With both the web server and GPS application registered, the web server can exchange messages with the GPS application and vice versa. For example, the web server can transmit a data request, e.g., a GPS fix data request message 612, to the central server. Upon receipt of the message, the central server extracts the destination information from the data request. Comparing the extracted destination information to the routing table, the central sever determines if the connected is valid, e.g., the connected status of the destination is connected and registered. If valid, the central server forwards the data request, not altering the payload, to the GPS application. The reverse path is taken as the GPS application responds to the data request, e.g., GPS fix data response message 622. Such an exchange of message with the central server as the conduit continues as the processors or applications remain connected and registered and the central server remains in operation.
It should be appreciated that multiple processors or applications separate, mobile and/or remote from central server can communicate to each other via the central server provided that the associated processor or application connects and registers with the central server. In one application, the central server operates on a wireless mobile data modem. One such modem is manufactured by applicant, CalAmp, under the trademark CiPHR. In one embodiment, the central server utilizes the TCP/IP socket layer 40 on a UNIX type platform. One skilled in the art would appreciate that other similar types of communication transport layers and operating systems may be used.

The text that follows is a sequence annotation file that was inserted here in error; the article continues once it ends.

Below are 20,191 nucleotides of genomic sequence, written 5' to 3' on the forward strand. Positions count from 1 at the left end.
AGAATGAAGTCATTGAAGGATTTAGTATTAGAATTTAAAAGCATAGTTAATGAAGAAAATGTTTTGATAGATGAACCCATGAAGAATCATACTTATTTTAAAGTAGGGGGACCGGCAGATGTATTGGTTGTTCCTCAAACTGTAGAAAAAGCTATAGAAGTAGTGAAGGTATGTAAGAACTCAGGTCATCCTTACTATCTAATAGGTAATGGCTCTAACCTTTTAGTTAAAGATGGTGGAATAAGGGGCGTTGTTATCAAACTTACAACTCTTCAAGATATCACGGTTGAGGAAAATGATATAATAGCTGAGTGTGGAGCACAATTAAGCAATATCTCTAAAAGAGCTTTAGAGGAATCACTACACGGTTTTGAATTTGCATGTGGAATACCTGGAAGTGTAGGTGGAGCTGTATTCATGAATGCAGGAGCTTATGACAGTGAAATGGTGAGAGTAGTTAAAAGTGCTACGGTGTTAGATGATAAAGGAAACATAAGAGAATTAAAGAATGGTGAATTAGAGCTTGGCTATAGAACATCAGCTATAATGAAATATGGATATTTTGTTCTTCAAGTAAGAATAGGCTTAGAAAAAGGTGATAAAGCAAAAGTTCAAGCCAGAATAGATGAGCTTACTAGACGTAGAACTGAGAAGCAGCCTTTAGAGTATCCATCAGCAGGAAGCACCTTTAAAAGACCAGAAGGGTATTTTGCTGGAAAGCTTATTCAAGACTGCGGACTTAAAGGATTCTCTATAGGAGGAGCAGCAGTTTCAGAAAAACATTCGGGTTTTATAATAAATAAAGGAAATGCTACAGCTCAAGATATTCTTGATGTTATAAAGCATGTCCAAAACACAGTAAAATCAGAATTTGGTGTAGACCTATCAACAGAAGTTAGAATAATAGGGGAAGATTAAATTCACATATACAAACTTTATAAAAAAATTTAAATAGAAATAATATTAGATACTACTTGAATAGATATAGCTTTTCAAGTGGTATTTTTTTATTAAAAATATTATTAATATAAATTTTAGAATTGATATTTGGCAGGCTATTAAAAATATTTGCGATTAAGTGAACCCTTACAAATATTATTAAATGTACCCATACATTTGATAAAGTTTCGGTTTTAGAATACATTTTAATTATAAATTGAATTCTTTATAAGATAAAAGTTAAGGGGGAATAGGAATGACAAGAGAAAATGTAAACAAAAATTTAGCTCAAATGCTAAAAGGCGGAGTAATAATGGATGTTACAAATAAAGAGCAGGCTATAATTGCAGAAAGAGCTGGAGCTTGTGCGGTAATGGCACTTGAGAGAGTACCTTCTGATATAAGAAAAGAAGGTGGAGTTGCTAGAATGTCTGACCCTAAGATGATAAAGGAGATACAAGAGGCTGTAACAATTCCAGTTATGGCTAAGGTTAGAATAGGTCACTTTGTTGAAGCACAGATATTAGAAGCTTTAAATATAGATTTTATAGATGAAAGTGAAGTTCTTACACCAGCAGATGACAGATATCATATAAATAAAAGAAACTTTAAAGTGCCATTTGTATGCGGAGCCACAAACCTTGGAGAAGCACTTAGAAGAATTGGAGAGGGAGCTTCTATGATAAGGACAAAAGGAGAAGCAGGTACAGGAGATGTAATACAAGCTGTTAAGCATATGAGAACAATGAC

Thus, an application process to process communication system is provided. Although the present invention has been described in certain specific aspects, many additional modifications and variations would be apparent to those skilled in the art. It is therefore to be understood that the present invention may be practiced otherwise than specifically described, including various changes in the size, shape and materials, without departing from the scope and spirit of the present invention. Thus, embodiments of the present invention should be considered in all respects as illustrative and not restrictive.
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|U.S. Classification||709/201, 712/36, 709/208|
|Jan 14, 2009||AS||Assignment|
Owner name: CALAMP CORP.,CALIFORNIA
Free format text: ASSIGNMENT OF ASSIGNORS INTEREST;ASSIGNOR:RAMIAH, SOMASUNDARAM;REEL/FRAME:022107/0822
Effective date: 20090105
Owner name: CALAMP CORP., CALIFORNIA
Free format text: ASSIGNMENT OF ASSIGNORS INTEREST;ASSIGNOR:RAMIAH, SOMASUNDARAM;REEL/FRAME:022107/0822
Effective date: 20090105
|Feb 12, 2015||FPAY||Fee payment|
Year of fee payment: 4
|Jun 2, 2016||AS||Assignment|
Owner name: PACIFIC WESTERN BANK, NORTH CAROLINA
Free format text: SECURITY INTEREST;ASSIGNOR:CALAMP CORP.;REEL/FRAME:038789/0183
Effective date: 20160527